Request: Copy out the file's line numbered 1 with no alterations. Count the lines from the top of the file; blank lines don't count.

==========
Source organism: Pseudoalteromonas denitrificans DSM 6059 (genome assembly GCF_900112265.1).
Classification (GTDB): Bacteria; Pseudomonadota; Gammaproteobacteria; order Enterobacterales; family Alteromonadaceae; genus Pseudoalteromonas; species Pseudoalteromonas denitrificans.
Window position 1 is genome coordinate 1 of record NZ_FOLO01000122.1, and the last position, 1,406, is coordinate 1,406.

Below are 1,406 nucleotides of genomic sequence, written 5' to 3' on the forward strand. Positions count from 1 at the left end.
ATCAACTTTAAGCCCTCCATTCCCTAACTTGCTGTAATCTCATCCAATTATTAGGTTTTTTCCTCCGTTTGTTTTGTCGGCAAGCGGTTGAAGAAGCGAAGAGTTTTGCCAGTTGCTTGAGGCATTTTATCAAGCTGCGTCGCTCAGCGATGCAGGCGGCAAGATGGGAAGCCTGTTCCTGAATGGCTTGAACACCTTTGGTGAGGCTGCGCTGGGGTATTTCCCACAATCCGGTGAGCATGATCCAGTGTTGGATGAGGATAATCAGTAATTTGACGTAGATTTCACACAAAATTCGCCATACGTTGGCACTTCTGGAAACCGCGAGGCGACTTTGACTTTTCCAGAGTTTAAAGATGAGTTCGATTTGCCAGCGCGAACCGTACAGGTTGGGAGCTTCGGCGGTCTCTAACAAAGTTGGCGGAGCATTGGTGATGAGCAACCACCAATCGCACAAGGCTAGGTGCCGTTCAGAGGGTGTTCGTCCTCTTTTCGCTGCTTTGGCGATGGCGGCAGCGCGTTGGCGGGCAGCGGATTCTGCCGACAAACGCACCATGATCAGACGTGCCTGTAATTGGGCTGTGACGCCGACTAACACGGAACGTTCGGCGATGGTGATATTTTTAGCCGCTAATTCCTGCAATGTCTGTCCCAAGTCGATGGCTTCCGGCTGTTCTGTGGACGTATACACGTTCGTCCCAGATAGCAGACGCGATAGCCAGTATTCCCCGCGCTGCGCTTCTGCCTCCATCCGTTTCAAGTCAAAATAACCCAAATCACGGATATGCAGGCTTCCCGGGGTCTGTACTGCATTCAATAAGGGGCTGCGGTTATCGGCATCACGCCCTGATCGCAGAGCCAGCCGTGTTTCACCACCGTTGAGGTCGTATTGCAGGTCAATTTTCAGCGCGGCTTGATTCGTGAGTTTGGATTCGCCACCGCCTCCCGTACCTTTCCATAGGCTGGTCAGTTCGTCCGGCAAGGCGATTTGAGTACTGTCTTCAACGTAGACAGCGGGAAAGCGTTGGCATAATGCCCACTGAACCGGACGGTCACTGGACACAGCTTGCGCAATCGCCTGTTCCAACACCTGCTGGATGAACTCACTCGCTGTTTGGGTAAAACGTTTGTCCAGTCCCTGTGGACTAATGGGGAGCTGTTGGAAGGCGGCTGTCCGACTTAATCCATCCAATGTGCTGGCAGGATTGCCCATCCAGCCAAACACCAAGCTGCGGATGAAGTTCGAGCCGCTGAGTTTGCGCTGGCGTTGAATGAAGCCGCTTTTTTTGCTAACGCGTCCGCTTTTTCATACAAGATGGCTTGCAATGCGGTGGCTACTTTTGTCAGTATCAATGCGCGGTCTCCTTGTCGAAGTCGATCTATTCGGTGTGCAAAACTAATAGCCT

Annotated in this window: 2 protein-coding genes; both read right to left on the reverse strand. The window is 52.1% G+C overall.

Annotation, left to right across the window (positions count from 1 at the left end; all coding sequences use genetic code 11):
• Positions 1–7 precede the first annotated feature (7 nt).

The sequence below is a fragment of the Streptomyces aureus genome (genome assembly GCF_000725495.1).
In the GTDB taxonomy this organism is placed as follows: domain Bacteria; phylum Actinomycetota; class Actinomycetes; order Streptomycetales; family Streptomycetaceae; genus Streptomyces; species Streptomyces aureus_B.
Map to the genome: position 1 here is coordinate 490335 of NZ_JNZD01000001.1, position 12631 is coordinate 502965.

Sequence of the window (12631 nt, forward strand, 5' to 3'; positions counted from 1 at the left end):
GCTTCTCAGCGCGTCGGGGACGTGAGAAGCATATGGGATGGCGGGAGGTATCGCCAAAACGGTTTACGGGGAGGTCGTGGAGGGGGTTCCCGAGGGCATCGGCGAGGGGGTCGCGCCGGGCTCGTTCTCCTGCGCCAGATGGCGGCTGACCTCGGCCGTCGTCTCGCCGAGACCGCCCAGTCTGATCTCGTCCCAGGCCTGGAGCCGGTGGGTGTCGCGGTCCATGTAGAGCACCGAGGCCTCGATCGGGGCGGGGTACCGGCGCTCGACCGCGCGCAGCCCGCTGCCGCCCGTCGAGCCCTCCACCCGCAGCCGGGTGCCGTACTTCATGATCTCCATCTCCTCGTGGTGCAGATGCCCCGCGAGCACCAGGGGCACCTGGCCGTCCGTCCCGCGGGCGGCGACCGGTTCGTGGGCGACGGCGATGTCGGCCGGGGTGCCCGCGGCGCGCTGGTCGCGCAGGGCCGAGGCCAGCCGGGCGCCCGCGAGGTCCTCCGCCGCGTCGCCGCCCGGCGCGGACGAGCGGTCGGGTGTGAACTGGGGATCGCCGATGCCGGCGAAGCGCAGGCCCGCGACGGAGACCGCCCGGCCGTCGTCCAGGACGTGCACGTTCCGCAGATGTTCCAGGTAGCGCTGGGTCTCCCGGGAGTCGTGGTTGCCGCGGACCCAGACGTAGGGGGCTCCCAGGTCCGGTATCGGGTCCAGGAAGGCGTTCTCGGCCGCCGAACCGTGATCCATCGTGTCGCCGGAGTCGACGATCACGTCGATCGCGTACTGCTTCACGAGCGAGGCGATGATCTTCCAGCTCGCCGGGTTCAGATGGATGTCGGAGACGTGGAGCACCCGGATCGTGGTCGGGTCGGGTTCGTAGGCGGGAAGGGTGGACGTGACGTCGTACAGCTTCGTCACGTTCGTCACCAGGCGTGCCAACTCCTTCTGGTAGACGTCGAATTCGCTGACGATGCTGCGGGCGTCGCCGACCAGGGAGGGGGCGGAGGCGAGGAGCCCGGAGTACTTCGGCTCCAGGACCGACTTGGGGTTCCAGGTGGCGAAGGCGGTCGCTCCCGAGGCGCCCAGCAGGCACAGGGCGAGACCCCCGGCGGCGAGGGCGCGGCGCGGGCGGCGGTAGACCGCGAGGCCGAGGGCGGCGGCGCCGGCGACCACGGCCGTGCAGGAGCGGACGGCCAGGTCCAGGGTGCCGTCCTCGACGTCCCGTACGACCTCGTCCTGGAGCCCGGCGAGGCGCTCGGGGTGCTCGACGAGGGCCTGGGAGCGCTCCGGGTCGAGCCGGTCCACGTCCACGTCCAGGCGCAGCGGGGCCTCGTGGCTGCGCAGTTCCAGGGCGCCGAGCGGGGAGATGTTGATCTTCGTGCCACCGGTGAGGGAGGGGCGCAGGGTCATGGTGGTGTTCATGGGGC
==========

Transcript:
Source organism: Pseudoalteromonas denitrificans DSM 6059 (genome assembly GCF_900112265.1).